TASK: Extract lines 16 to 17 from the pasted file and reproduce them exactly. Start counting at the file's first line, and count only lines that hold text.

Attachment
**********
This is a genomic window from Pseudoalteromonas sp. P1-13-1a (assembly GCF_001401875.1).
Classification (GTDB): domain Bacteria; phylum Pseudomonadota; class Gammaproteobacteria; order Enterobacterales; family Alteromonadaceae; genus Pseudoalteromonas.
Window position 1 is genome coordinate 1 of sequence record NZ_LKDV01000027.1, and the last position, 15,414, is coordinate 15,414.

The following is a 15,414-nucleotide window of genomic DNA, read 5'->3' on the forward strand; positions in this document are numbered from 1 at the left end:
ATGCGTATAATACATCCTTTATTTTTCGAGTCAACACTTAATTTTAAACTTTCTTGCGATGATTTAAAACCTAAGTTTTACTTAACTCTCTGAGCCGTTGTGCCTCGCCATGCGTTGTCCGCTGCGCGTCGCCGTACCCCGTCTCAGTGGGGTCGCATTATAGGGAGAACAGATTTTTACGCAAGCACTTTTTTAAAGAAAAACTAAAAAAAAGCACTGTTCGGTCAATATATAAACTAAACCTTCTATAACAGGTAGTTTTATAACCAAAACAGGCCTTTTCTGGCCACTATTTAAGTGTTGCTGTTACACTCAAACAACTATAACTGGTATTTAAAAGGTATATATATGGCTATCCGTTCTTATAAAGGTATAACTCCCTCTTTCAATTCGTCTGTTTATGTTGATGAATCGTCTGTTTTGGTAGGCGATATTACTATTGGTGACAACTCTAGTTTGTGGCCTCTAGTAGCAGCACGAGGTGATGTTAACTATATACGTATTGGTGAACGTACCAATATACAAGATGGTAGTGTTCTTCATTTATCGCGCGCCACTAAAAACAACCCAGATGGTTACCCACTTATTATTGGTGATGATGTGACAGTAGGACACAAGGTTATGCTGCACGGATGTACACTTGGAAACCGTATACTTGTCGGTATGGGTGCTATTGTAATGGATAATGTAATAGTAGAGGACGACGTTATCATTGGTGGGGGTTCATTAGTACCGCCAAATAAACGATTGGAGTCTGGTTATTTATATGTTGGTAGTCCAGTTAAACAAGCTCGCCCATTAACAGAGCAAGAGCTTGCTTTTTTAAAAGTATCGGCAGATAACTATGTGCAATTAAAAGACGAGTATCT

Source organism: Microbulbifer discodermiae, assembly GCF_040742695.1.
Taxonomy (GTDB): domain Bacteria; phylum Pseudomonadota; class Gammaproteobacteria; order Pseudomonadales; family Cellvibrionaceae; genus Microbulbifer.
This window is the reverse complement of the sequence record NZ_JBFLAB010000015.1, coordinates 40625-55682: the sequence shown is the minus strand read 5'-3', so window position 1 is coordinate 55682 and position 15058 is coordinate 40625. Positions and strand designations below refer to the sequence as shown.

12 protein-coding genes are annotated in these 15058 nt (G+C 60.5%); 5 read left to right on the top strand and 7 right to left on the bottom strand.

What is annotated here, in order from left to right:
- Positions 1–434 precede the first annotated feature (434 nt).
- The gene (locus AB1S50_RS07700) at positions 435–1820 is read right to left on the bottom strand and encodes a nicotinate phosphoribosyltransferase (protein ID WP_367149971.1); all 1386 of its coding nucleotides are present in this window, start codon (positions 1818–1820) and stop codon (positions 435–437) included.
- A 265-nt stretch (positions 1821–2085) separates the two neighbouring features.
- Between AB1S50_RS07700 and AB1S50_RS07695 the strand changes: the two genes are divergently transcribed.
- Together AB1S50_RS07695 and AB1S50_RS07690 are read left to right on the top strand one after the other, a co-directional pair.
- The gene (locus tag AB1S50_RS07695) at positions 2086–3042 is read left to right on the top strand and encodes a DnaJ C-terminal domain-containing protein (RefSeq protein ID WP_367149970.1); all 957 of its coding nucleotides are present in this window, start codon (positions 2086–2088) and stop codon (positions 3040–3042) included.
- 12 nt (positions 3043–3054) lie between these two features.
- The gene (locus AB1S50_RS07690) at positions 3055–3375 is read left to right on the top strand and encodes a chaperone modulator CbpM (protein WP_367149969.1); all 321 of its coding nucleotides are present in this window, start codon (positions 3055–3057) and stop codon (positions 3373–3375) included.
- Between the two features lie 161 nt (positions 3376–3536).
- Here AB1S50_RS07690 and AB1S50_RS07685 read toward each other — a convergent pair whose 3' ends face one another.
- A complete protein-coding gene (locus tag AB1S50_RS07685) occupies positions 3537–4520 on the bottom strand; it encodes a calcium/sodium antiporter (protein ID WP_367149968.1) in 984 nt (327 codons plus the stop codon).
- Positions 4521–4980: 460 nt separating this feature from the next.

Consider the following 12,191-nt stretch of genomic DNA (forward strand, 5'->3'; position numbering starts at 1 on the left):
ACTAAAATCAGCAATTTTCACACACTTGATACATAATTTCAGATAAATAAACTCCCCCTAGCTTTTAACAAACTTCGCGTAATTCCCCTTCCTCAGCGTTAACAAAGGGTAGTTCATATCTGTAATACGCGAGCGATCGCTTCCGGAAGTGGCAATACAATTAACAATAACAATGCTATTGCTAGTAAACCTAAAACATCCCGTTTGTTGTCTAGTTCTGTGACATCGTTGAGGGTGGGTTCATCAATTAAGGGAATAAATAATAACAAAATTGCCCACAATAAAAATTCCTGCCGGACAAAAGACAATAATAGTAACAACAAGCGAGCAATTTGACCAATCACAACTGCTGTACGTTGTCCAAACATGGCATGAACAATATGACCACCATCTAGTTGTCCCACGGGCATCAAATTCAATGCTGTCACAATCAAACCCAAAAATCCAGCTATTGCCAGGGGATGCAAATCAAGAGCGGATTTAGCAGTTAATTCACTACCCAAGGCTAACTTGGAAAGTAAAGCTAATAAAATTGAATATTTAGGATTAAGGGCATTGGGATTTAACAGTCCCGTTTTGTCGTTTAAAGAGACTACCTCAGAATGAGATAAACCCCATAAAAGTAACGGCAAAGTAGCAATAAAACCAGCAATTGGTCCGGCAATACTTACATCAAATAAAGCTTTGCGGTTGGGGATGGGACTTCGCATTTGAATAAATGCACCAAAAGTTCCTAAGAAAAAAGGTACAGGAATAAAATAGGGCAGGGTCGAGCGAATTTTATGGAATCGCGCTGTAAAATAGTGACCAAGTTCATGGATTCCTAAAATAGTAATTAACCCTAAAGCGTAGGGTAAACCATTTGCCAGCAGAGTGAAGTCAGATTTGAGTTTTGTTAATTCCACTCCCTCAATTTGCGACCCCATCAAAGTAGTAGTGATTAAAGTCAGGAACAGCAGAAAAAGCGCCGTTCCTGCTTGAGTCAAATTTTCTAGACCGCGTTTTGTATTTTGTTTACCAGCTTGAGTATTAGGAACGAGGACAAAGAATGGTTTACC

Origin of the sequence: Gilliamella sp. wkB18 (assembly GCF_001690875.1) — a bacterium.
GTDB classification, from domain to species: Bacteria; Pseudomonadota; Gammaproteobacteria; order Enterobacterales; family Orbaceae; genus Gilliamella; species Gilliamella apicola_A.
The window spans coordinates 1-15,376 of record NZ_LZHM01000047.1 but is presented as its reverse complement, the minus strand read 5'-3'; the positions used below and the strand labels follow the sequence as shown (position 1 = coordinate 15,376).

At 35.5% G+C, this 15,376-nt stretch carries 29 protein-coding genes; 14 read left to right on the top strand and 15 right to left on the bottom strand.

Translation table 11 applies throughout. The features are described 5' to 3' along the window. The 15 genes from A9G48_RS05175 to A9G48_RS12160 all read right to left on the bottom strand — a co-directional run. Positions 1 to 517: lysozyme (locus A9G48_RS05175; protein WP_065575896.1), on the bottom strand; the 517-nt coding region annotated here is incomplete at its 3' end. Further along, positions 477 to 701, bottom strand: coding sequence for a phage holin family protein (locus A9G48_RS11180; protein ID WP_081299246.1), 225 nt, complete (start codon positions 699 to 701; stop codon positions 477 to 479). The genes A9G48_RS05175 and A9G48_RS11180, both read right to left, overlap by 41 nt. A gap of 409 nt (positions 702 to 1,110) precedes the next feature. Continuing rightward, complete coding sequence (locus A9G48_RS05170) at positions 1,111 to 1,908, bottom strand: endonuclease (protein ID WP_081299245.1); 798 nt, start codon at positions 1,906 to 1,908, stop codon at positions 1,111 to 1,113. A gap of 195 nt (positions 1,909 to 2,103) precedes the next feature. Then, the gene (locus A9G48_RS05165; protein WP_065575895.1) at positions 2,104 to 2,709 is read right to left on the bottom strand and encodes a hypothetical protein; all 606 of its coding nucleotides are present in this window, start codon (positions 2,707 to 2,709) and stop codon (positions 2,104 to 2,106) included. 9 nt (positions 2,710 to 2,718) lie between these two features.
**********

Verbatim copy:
- The gene (locus tag AB1S50_RS07695) at positions 2086–3042 is read left to right on the top strand and encodes a DnaJ C-terminal domain-containing protein (RefSeq protein ID WP_367149970.1); all 957 of its coding nucleotides are present in this window, start codon (positions 2086–2088) and stop codon (positions 3040–3042) included.
- 12 nt (positions 3043–3054) lie between these two features.